We waited half an hour or so while several taxis reduced the length of our line. The young fellow behind the wheel in our taxi was a frustrated LeMans race car driver, with neither the skill nor equipment necessary to fulfill his dreams. While the two-lane road to Iguala complied by providing about 20-miles of hairpin turns, the old Nissan taxi strained and creaked with every twist of the wheel. The effect was closer to heeling in a sailboat than driving down a country road.
When approaching another vehicle that was driving too slow for his tastes—which was everything on the road—he would pull up to within 12 inches of their rear bumper. This is an interesting maneuver at 80 MPH. I wanted to tell him that he needed to maintain one car length for every ten miles an hour, as they taught me in driver's ed, but the Spanish words escaped me. Probably because I never knew them. The driver passed the slow-moving taxi in front, and swerved back into the right-hand lane without looking either sideways or into his rearview mirror. Had the other driver not stood up on his break pedal, which he did, we would have had a nasty encounter.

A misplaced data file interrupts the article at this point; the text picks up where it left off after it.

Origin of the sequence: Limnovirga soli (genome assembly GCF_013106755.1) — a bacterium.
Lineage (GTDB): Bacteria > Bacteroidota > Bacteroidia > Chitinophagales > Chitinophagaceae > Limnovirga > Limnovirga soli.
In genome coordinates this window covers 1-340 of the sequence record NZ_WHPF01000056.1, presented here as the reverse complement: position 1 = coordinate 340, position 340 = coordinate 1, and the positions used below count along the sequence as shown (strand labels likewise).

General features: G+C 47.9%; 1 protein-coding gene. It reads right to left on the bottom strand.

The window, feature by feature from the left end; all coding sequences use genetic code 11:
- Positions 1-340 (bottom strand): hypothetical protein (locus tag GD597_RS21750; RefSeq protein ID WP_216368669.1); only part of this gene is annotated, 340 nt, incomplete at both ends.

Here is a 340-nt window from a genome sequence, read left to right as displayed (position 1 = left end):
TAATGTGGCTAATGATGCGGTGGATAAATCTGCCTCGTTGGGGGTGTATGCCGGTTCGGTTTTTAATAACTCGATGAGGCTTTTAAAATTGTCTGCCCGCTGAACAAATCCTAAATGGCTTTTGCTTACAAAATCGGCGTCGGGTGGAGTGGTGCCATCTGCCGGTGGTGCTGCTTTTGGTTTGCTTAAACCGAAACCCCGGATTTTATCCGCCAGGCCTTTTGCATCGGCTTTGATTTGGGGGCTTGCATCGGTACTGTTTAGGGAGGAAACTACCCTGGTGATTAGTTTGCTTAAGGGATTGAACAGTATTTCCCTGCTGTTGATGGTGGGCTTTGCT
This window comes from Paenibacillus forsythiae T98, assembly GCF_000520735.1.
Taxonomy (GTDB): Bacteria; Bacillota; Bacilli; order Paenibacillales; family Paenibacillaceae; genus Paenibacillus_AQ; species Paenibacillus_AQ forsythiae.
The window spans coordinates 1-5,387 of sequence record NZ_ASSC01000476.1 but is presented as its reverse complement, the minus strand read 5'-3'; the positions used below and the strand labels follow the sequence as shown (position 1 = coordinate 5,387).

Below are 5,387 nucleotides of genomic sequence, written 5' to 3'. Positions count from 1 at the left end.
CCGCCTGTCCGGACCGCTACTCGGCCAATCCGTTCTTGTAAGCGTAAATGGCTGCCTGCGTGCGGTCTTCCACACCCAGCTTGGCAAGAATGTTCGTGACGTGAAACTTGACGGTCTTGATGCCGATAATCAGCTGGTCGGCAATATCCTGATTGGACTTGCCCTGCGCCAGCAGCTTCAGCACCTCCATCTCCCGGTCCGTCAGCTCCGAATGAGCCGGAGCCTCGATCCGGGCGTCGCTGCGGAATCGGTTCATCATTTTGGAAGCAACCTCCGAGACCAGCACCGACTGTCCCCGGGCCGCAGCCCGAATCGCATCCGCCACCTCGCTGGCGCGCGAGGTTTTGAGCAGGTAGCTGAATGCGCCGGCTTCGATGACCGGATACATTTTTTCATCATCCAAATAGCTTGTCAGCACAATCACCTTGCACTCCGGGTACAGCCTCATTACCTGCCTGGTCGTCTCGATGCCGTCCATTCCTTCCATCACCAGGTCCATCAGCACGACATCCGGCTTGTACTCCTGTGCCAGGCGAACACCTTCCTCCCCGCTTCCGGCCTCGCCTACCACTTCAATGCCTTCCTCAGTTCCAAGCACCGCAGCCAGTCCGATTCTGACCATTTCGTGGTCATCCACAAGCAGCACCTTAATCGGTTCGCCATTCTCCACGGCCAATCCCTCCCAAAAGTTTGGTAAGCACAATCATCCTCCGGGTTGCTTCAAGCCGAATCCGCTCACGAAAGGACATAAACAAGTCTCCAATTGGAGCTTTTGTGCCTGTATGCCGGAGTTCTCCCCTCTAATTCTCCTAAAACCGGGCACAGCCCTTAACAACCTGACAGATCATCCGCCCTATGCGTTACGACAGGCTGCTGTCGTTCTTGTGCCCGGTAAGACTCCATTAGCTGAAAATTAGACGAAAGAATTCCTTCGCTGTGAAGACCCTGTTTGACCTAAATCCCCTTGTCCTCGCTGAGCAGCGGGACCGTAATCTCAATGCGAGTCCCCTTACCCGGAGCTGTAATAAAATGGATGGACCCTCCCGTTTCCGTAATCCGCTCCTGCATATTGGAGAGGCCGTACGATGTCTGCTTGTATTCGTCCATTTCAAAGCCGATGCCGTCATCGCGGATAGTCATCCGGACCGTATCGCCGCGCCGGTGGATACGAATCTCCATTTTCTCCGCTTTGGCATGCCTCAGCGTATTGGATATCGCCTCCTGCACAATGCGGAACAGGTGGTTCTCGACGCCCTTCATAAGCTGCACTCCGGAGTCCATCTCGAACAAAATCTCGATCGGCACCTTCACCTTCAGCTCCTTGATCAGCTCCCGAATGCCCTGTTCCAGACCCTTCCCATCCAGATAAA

Undaunted, and oblivious to the safety or comfort of his passengers, our young driver pressed the pedal to the metal, skidding around every turn at speeds in excess of 70 MPH. Many of these corners had straight drops down into the valley floor, without the luxury of a guardrail. Often he would speed around a corner to find a bull or donkey on the side of the road, less than two feet from his front fender, causing him to push the break pedal past the headlights, and then make up for lost time by jamming on the accelerator again. Had either the donkey or bull been standing more centerline in the road, we would have created a new type of fission, whereby you accelerate a Nissan taxi to within proximity of the speed of light, and use its accelerated fender and headlight particles to bombard a Mexican donkey or bull. This would have created a totally new kind of matter-energy particle called SPAM.
Occasionally the woman in the front passenger seat leveled a barrage of what sounded like searing reprimands at the driver, with no visible (or audible) effect. We think the driver may have been deaf, as a result of a head-on collision with his bicycle and a donkey at the age of six.